I’ve rewritten the screenplay several times to smooth out the story and all the little details. Yet, when it came time to lock the shooting draft of the script, I had to go over every single detail and truly ask myself if it was essential to the movie.

Several major cuts were made. You simply make different decisions when you know the money isn’t going to be there.  Some may see this as a negative but I consider it a chance to be creative within a set of boundaries.  This approach made the tough cuts easier.

I eliminated several scenes, locations and characters to simplify not only the production but the story as well.  The end result was a much tighter script and a more efficient way to tell the story.


There are many cheap avenues to finding actors to be in your film.  For Playing Through, we posted casting announcements on many well known sites such as Craiglist, Mandy and more…  We had press releases sent out to local papers where we were holding auditions and had an amazing turn out.

For The Climb, we decided to stick with talented actors we have worked with before. It was important to me to work with Alyssa LaPlume and Michael Clarke again because they easily fit the roles, work hard and back everything up with ability.  I’m definitely pumped they agreed to set aside a weekend to make a movie with us.  I know they are just as excited as we are.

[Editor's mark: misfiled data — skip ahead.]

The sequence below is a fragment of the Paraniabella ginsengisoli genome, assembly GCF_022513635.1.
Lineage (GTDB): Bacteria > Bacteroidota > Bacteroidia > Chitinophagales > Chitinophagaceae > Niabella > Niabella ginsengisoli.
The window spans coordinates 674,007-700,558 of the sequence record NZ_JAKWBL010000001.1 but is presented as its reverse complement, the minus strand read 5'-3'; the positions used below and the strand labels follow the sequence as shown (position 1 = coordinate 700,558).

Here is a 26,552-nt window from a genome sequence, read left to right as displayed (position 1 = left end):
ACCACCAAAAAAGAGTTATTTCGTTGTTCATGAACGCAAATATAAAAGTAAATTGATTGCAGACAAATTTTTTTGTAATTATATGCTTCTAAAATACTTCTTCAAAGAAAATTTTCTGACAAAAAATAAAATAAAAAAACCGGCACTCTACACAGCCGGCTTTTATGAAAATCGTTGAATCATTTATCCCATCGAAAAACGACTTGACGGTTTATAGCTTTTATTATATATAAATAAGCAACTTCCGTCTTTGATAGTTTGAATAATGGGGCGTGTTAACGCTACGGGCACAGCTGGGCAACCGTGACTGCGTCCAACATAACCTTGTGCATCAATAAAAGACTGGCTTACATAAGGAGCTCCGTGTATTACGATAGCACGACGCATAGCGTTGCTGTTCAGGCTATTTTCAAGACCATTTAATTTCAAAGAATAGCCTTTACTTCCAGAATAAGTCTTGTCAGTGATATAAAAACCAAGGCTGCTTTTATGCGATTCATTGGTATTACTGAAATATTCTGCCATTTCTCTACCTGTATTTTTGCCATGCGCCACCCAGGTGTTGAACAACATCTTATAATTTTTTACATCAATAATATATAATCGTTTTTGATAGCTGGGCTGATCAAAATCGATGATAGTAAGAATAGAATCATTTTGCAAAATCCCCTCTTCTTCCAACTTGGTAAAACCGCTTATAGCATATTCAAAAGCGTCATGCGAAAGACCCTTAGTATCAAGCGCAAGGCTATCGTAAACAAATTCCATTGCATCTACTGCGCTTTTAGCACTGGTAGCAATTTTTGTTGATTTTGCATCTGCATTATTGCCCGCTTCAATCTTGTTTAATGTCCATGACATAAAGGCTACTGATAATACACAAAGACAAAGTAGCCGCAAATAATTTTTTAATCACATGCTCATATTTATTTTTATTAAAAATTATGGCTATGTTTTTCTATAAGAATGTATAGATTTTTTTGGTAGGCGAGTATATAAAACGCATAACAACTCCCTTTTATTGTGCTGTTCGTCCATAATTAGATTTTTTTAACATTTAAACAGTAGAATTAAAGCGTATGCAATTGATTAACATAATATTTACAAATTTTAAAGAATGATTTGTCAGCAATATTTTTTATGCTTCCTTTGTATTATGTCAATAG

The Climb Short Film

The Crew

The Climb has a very small crew which is huge when it comes to numbers on a spreadsheet.  We’ve once again gathered talented individuals we’ve worked with before.  Working on set will be an absolute blast with these people.

The Locations

I think creating a low to no budget short film depends highly on the locations in the script. The Climb functions well as a low budget short because it has very few locations and all of them are exteriors.  This decreases the cost because all of our locations are real places that do not require any major changes.

As a result, locations scouts will be vital to the success of the film.

We’re lucky that 70 percent of the film takes place in one park that we’ve already found.  I had been to the park several times before I started writing the script so it was easy to incorporate it into the production.

The Schedule

Eric and I broke down the script recently and decided it was very possible to pull it off in a single weekend.  Originally, we had decided to shoot the film on two separate weekends but it made sense logistically and financially to shorten the shooting schedule.

We have a small cast and crew and plan to shoot very close to my apartment so we don’t have to worry about moving the equipment and crew around too much. Everything will be accessible.

Accessibility = cheap

The script itself is basically a series of conversations between two people living on the streets so much of the shooting will center around a few key scenes.  Our plan is to shoot the difficult scenes first and accomplish the smaller scenes afterwards to make sure we spend the appropriate amount of time on the difficult scenes.